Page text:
Thomas Jefferson Papers

II. Catalogue of Bills Prepared by the Committee of Revisors, 1–5 June 1779

II. Catalogue of Bills Prepared by the Committee of Revisors

A CATALOGUE of BILLS prepared by the Committee
for the revision of the laws

1. A Bill To arrange the counties into Senatorial districts.
2. Concerning the election of members of General Assembly.1
3. Empowering one of the Privy Council to officiate in certain cases as Lieutenant Governor.
4. To empower the Governor with advice of the Privy Council to lay embargoes.
5. For regulating and disciplining the militia.2
6. Making provision against invasions and insurrections.
7. Giving certain powers to the Governor and Council for a limitted time.
8. Establishing a board of war.3
9. Establishing a board of trade.4
10. For the annual appointment of Delegates to Congress.5
11. For establishing a board of Auditors.
12. For appointing a Treasurer.
13. For appointing Naval Officers.6
14. For the appointment of Clerks to the Governor and Council.
15. For the enlistment of soldiers, sailors, and marines.7
16. For apprehending deserters and preventing the loss of arms and other things delivered to soldiers.8
17. Concerning seamen.
18. For supplying the public with lead.
19. For establishing cross posts.9
20. Directing the course of descents.
21. Concerning wills, the distribution of intestates estates, and the duty of Executors and Administrators.
22. For regulating conveyances.
23. Securing the rights derived from grants to aliens.
24. Concerning escheators.10
25. To prevent frauds and perjuries.
26. Of mortmain.
27. Concerning dower and jointure of widows.
28. For preservation of the estates of ideots and lunatics.
29. A Bill Providing that wrongful alienations of lands shall be void so far as they be wrongful.
30. For amending the act intituled an act for raising a supply of money for public exigencies.
31. For levying county rates.
32. For support of the poor.11
33. For ascertaining and collecting certain officers fees.
34. Declaring bills of credit to be equal to gold and silver coin of the same denominations.
35. To prevent the circulation of private bank notes.
36. For withholding British property to indemnify citizens who may suffer by confiscation and to prevent succour to the enemy thereby.
37. To prevent lossess by pirates and enemies on the high seas.
38. For preservation of vessels wrecked or in distress and of their crews and cargoes.
39. Concerning strays.
40. For restitution of stolen goods.
41. For preventing infection of the horned cattle.
42. For improving the breed of horses.
43. For preserving the breed of deer.12
44. For preventing frauds by the dealers in certain commodities.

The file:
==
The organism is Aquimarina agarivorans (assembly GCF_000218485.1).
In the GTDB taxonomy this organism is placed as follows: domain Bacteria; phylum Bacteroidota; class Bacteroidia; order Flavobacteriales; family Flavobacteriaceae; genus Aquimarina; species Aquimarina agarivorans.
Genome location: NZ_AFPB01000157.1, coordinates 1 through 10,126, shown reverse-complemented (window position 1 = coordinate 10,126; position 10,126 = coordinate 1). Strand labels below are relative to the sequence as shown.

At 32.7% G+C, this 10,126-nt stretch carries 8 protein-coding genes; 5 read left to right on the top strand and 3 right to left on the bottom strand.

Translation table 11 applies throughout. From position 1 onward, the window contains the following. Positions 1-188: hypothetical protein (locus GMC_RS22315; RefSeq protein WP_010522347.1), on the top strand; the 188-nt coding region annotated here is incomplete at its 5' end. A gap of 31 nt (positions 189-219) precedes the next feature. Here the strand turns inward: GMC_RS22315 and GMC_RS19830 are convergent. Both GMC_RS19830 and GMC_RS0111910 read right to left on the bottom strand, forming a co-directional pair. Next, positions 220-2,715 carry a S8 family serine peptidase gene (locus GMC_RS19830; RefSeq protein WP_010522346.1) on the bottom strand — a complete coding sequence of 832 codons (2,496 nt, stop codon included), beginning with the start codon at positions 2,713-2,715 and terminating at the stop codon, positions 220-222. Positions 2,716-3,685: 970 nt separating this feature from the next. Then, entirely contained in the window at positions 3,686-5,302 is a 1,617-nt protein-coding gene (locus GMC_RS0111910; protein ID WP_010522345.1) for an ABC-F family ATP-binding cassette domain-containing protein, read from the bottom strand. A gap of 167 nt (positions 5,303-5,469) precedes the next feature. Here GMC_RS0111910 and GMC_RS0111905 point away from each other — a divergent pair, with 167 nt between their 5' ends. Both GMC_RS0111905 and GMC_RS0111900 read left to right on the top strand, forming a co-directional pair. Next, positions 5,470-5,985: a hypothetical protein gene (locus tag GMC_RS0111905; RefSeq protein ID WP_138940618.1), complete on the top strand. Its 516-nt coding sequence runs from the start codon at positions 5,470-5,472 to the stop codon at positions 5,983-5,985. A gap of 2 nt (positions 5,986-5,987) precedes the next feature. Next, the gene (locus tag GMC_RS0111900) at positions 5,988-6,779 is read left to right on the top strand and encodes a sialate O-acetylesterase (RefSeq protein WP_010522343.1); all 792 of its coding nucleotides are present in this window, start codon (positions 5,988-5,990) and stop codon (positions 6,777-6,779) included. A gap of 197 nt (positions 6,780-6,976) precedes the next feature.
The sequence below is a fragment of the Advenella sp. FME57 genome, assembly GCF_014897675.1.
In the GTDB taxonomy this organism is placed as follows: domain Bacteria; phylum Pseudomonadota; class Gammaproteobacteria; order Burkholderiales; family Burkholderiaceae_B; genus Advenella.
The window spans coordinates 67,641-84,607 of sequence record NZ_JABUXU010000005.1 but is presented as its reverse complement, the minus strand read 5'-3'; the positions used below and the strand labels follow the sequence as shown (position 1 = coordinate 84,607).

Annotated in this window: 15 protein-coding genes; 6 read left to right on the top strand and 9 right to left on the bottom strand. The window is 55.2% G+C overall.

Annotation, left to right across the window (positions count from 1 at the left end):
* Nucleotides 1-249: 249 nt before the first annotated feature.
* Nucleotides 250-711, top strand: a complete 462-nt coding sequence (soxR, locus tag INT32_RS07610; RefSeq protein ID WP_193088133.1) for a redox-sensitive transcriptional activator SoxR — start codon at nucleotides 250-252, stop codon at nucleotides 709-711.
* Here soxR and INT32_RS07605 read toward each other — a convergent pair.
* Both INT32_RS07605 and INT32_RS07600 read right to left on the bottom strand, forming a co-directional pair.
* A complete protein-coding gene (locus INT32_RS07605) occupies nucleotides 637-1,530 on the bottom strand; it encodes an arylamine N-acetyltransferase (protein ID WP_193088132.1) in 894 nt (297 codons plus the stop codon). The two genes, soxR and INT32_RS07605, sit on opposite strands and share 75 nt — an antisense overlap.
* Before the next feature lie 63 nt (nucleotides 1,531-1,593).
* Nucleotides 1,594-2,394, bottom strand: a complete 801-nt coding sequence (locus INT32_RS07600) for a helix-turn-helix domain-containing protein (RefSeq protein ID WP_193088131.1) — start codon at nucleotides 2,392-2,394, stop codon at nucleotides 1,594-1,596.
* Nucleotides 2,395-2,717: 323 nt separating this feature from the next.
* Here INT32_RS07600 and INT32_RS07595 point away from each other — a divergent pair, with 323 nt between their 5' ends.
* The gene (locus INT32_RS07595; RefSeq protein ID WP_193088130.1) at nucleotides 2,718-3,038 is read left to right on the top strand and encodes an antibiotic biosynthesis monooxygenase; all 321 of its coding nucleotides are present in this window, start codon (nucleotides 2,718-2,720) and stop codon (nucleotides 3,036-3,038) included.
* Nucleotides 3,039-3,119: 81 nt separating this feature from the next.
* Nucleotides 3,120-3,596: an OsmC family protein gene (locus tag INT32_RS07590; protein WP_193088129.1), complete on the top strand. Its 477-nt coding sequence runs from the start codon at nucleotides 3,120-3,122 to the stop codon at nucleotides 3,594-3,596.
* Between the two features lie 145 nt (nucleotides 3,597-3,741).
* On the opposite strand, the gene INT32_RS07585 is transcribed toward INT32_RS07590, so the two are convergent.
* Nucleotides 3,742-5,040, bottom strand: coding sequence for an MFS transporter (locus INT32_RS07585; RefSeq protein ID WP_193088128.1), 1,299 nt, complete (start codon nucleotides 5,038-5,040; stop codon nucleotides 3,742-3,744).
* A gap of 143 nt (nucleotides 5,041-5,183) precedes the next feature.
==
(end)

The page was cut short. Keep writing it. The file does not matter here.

45. For licensing and regulating taverns.
46. Concerning public roads.
47. Establishing public ferries.
48. Concerning mill-dams and other obstructions of water courses.
49. For unlading ballast and burial of dead bodies from on board ships.
50. Concerning public store-houses.
51. Concerning slaves.
52. Concerning servants.
53. For apprehending and securing runaways.
54. Declaring what persons shall be deemed mulattoes.
55. Declaring who shall be deemed citizens of this commonwealth.13
56. Concerning aliens.
57. Declaring that none shall be condemned without trial and that justice shall not be sold or deferred.
58. Directing what prisoners shall be let to bail.
59. A Bill For granting writs of habeas corpus.
60. Concerning guardians, infants, masters, and apprentices.
61. To enable guardians and committees to perform certain acts for the benefit of those who are under their care.
62. For the restraint, maintenance and cure of persons not sound in mind.
63. For registering births and deaths.
64. For proportioning crimes and punishments in cases heretofore capital.
65. For punishing persons guilty of certain forgeries.14
66. Concerning treasons, felonies and other offences committed out of the jurisdiction of this commonwealth.
67. Concerning truces, safe conducts, passports, licenses, and letters of marque.
68. For the employment, government, and support of male-factors condemned to labor for the commonwealth.
69. To encourage the apprehending of horse-stealers.
70. For preserving the privileges of Ambassadors.
71. For the suppression and punishment of riots, routs, and unlawful assemblies.
72. Forbidding and punishing affrays.
73. Against conspirators.
74. Against conveying or taking pretensed titles.
75. To punish bribery and extortion.
76. Prescribing the punishments of those who sell unwholesome meat or drink.
77. To prevent the spreading of the small-pox.
78. For compelling vessels and persons coming and goods brought from infected places to perform quarentine.
79. For the more general diffusion of knowledge.
80. For amending the constitution of the college of William and Mary and substituting more certain revenues for its support.
81. For establishing a public library.
82. For establishing religious freedom.15
83. For saving the property of the church heretofore by law established.16
84. For punishing disturbers of religious worship and sabbath breakers.
85. A Bill For appointing days of public fasting and thanksgiving.
86. Annulling marriages prohibited by the levitical law and appointing the mode of solemnizing lawful marriage.
87. Against usury.
88. To prevent gaming.17
89. To prevent forestalling, regrating, and engrossing and sale by auction.
90. Constituting the High Court of Chancery.
91. Constituting the General Court.
92. Constituting the Court of Admiralty.18
93. Constituting the Court of Appeals.18
94. For constituting Courts Marshall.19
95. For constituting Justices of the Peace.
96. Concerning sheriffs.